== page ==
Iran announced this week that it’s made its first oil discovery in the Caspian Sea in more than 100 years. The semiofficial Fars News Agency reports the find, in ultradeep waters, may hold the equivalent of 7 percent of the country’s known national reserves. Iran has touted its ability to continue with domestic energy production, notably in the South Pars natural gas field in the Persian Gulf, despite international sanctions targeting its energy sector. In the Caspian, however, Iran’s recent claims may put it at odds with its neighbours over their rights in disputed territorial waters.
Iranian officials reported the discovery of an oil field containing as much as 10 billion barrels of crude oil in the waters of the Caspian Sea. The find was reported at a depth of around 1.5 miles, however, and Iran seemingly has little experience with deepwater development. With Iran facing a diminishing consumer base because of European sanctions, the find, if correct, could be used as political capital by Tehran should global oil supplies constrict when international sanctions take hold later this summer. Iran insists the world needs its oil and 10 billion barrels of new oil in its pocket certainly makes for attractive bargaining.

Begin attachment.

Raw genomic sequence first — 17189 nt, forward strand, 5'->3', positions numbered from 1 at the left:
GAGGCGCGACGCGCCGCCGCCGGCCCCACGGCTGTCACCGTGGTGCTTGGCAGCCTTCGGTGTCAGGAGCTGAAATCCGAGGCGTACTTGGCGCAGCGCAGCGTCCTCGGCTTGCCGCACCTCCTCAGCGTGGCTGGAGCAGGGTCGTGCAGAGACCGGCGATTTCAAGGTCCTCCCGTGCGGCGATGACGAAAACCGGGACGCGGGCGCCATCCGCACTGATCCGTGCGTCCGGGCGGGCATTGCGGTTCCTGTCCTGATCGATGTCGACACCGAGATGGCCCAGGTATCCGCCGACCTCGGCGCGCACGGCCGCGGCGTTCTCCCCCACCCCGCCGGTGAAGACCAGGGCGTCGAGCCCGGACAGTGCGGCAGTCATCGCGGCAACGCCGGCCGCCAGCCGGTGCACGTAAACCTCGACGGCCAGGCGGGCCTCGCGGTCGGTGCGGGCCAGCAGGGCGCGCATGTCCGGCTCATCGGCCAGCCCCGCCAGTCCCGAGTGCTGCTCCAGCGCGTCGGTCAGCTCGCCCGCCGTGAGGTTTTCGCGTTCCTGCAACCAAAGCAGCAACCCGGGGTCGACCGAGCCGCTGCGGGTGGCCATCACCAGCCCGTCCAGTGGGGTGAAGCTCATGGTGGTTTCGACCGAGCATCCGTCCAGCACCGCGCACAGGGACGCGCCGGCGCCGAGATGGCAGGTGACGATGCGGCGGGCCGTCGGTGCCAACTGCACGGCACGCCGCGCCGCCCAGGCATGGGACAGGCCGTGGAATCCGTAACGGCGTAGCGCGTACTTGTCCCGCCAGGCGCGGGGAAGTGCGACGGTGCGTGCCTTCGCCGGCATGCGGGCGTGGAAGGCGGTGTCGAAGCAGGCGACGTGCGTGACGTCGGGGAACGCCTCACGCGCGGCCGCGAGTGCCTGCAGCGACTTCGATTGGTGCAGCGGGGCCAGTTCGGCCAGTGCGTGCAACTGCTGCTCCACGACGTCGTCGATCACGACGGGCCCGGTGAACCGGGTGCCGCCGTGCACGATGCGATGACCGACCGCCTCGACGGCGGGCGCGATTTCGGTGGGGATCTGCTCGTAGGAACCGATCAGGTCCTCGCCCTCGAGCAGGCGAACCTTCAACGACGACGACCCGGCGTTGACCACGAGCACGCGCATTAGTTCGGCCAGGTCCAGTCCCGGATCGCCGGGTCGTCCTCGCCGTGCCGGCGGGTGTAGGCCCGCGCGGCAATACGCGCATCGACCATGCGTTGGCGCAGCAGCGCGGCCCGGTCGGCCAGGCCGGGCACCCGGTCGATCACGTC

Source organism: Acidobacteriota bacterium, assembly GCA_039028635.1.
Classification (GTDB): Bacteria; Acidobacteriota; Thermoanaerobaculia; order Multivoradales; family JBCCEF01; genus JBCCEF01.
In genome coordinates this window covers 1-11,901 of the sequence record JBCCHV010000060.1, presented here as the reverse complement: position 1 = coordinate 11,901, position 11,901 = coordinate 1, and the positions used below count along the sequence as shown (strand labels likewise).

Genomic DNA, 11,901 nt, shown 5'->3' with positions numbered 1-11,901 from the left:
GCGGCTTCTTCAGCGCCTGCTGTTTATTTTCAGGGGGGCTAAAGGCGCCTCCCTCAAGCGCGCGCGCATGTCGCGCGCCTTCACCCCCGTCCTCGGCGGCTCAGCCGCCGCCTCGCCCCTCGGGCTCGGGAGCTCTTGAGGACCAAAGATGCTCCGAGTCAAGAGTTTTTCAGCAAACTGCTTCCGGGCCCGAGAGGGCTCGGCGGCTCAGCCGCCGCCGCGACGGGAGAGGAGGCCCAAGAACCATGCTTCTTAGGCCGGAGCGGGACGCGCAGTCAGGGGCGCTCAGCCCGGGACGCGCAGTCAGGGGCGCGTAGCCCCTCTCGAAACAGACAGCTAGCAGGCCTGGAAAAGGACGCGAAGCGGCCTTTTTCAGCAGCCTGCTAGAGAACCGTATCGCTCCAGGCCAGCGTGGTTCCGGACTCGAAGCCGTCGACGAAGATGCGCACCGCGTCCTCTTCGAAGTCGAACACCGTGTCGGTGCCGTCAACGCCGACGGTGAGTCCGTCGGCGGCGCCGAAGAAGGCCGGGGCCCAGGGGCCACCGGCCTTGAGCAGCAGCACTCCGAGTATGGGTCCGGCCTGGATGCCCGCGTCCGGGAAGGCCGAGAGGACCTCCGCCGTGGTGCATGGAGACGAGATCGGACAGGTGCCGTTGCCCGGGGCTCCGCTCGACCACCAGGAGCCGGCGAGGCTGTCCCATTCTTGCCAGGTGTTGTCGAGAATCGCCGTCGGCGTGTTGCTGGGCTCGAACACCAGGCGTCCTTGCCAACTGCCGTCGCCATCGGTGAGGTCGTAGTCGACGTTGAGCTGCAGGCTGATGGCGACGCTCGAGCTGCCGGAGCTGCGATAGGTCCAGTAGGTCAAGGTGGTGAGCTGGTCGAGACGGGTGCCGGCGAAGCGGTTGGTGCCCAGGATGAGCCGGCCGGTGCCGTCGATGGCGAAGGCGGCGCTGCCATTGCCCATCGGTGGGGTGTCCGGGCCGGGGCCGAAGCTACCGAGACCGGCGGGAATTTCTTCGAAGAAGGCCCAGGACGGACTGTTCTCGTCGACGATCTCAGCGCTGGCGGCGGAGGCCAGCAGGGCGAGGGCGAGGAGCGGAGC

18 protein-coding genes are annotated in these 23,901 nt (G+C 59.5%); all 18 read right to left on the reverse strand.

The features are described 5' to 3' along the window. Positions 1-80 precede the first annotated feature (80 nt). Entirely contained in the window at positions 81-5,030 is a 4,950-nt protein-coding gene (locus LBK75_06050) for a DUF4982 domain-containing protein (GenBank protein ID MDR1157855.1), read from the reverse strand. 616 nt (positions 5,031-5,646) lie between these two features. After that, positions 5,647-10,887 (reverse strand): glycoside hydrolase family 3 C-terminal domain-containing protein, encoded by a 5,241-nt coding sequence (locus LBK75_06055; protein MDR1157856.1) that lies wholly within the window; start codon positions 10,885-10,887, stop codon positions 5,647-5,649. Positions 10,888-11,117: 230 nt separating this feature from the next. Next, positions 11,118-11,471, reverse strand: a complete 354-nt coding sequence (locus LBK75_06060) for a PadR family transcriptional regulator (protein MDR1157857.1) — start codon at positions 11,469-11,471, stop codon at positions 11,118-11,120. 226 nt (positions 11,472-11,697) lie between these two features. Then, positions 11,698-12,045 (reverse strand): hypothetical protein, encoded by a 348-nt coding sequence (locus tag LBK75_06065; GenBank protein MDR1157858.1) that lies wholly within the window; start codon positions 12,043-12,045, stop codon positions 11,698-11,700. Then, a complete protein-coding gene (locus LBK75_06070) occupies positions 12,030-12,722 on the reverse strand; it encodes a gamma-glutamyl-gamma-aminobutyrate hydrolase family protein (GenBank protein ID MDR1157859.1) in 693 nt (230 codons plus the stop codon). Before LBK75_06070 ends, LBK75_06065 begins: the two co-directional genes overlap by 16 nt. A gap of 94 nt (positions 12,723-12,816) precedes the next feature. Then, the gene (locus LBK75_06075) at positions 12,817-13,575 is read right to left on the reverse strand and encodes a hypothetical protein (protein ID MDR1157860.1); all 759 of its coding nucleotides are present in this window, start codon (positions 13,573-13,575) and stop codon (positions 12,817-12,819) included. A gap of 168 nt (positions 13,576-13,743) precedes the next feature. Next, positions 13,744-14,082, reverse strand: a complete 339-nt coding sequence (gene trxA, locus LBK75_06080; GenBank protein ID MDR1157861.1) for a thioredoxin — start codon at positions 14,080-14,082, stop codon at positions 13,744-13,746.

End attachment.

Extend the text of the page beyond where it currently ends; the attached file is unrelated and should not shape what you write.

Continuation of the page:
The trouble, apart from the lack of experience in deep waters, is that the field could be situated in Azeri waters. Territorial boundaries in the Caspian Sea were never settled after the Soviet Union collapsed in the 1990s. More than twenty years on, Turkmenistan and Azerbaijan are at odds over maritime patrols near a Caspian field. A similar move by the Iranians into the waters to its north could excite regional tensions even further.
The International Energy Agency predicts Iran’s global share of oil production will likely decline during the next few years. Output has already declined by about 20 percent since 2008 to around 3.3 million barrels per day. This suggests Iran might be getting desperate as it looks for ways to prop up an economy financed in large part through natural resources.
Azerbaijan is a central player in European efforts to break Russia’s grip on the regional energy sector. British supermajor BP holds the cards in terms of natural gas with its stake in the Shah Deniz gas complex in the Caspian Sea. BP is already pumping oil from the Azeri-Chiraq-Guneshli complex, assumed to be the largest oil field in the Azeri waters of the Caspian Sea. That suggests Baku is tilting away from its former Soviet overseers and into the arms of Western allies. In 2001, Baku apparently agreed with Iran not to develop resources in the Caspian Sea until demarcation issues were settled. A decade later, however, Iran finds itself backed into a corner and flailing at whatever dragons appear ripe for the slaying.